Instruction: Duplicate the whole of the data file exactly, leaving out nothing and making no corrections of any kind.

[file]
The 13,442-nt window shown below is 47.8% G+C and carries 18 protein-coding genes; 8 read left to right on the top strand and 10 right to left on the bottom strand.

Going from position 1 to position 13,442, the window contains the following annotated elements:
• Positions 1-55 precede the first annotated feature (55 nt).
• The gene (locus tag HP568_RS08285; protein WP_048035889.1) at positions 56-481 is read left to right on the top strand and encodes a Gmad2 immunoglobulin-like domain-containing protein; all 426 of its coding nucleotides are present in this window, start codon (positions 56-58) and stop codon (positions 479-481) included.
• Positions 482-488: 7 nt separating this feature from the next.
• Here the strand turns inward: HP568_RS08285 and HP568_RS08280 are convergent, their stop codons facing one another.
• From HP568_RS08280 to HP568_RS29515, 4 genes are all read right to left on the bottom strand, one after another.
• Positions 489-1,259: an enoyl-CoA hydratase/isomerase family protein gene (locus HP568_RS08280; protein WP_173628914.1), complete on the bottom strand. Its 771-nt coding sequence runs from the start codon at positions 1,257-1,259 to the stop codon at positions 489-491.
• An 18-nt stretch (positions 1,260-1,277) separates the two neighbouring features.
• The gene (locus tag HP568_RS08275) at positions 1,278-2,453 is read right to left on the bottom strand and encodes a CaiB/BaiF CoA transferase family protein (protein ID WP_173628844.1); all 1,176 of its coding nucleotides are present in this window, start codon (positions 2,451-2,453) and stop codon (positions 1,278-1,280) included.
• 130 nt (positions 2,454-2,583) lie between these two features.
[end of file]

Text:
The 13,442-nt window shown below is 47.8% G+C and carries 18 protein-coding genes; 8 read left to right on the top strand and 10 right to left on the bottom strand.

Going from position 1 to position 13,442, the window contains the following annotated elements:
• Positions 1-55 precede the first annotated feature (55 nt).
• The gene (locus tag HP568_RS08285; protein WP_048035889.1) at positions 56-481 is read left to right on the top strand and encodes a Gmad2 immunoglobulin-like domain-containing protein; all 426 of its coding nucleotides are present in this window, start codon (positions 56-58) and stop codon (positions 479-481) included.
• Positions 482-488: 7 nt separating this feature from the next.
• Here the strand turns inward: HP568_RS08285 and HP568_RS08280 are convergent, their stop codons facing one another.
• From HP568_RS08280 to HP568_RS29515, 4 genes are all read right to left on the bottom strand, one after another.
• Positions 489-1,259: an enoyl-CoA hydratase/isomerase family protein gene (locus HP568_RS08280; protein WP_173628914.1), complete on the bottom strand. Its 771-nt coding sequence runs from the start codon at positions 1,257-1,259 to the stop codon at positions 489-491.
• An 18-nt stretch (positions 1,260-1,277) separates the two neighbouring features.
• The gene (locus tag HP568_RS08275) at positions 1,278-2,453 is read right to left on the bottom strand and encodes a CaiB/BaiF CoA transferase family protein (protein ID WP_173628844.1); all 1,176 of its coding nucleotides are present in this window, start codon (positions 2,451-2,453) and stop codon (positions 1,278-1,280) included.
• 130 nt (positions 2,454-2,583) lie between these two features.